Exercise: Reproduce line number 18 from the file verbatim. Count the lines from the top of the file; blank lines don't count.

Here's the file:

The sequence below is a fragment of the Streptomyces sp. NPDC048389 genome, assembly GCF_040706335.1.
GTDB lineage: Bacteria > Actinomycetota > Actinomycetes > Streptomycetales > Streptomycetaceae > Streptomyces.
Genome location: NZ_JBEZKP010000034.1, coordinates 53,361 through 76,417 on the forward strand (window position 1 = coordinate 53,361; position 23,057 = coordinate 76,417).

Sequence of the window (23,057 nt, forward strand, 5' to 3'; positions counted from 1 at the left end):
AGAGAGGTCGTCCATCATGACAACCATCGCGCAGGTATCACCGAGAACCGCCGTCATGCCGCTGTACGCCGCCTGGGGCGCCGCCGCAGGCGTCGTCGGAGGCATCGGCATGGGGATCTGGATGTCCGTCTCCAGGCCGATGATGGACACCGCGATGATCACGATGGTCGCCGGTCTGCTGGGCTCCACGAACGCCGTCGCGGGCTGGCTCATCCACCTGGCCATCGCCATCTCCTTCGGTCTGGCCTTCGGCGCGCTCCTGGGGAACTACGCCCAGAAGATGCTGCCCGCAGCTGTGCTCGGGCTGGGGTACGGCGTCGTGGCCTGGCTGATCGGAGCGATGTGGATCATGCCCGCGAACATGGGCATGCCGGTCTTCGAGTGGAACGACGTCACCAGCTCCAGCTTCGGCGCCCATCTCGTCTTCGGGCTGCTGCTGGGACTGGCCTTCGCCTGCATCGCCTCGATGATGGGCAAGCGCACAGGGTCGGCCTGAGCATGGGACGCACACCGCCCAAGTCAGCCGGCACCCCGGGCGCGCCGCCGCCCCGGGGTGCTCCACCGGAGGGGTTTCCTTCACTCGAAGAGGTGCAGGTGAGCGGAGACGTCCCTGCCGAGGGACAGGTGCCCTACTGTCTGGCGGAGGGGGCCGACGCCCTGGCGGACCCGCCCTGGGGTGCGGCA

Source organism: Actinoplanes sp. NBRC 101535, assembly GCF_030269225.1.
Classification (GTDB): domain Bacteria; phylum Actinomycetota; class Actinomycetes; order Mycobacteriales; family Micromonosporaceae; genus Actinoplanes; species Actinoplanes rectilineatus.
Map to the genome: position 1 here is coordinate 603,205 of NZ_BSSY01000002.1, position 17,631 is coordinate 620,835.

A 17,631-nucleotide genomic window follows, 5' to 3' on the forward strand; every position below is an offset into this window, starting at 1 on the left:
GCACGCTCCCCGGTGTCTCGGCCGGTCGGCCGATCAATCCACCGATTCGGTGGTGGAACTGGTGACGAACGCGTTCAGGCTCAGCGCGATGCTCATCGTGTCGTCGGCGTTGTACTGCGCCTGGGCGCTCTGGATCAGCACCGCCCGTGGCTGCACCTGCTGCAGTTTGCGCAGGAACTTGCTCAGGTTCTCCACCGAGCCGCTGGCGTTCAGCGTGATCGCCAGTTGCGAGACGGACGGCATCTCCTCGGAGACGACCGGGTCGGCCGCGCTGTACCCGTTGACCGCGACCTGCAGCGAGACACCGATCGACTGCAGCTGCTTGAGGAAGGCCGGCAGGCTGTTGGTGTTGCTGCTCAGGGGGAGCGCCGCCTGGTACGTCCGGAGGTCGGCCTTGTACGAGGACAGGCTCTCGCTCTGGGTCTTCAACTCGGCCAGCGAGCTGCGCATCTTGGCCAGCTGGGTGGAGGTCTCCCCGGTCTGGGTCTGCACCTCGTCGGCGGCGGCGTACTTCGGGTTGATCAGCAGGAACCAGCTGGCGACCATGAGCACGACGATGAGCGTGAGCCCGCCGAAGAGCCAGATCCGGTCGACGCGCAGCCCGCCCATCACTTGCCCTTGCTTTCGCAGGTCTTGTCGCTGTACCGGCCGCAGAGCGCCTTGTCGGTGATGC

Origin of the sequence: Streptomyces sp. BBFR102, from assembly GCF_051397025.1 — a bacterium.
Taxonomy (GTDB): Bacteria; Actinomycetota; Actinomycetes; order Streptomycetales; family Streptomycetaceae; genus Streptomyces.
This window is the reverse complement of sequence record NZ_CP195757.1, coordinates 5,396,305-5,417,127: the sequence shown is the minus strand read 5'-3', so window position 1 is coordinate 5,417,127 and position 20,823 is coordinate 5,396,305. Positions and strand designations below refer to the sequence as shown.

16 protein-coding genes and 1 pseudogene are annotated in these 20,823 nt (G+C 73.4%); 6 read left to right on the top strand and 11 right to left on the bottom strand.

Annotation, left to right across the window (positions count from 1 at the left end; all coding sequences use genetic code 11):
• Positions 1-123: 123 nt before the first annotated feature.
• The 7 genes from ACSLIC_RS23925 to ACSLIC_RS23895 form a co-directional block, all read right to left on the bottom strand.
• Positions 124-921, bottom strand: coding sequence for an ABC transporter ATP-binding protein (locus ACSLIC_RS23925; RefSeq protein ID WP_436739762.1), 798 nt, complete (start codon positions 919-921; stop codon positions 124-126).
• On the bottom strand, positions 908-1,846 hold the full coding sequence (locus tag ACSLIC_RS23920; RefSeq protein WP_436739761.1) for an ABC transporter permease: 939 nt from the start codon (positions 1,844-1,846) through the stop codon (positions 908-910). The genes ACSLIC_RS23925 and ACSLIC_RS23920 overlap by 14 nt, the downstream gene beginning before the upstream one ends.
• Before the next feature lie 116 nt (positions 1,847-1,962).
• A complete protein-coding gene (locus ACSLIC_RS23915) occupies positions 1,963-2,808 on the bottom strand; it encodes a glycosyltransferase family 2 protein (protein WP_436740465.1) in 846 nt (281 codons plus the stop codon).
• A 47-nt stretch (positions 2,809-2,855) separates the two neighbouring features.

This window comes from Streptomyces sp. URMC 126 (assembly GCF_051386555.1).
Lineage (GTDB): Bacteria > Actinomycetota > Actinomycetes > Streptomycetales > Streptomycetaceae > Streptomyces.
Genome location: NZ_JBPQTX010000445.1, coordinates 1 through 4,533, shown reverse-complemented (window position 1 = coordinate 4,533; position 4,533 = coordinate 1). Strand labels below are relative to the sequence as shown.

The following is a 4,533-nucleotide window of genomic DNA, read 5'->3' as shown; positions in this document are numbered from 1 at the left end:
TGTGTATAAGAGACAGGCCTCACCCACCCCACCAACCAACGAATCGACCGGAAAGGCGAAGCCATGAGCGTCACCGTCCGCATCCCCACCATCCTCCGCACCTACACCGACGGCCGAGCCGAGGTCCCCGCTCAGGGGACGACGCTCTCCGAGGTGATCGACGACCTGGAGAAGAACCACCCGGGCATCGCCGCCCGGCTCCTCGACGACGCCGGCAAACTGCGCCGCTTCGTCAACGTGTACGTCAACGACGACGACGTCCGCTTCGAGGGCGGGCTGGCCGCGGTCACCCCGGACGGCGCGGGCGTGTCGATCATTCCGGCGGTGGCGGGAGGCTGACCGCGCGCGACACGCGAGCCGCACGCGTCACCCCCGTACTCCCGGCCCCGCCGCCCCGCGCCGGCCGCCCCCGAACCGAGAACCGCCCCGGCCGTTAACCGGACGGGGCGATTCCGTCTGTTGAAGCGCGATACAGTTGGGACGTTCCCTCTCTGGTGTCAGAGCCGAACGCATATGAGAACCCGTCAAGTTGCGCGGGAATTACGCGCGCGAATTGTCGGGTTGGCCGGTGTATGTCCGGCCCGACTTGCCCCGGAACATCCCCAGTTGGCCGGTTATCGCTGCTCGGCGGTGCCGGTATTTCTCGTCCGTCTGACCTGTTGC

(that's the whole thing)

• Positions 124-921, bottom strand: coding sequence for an ABC transporter ATP-binding protein (locus ACSLIC_RS23925; RefSeq protein ID WP_436739762.1), 798 nt, complete (start codon positions 919-921; stop codon positions 124-126).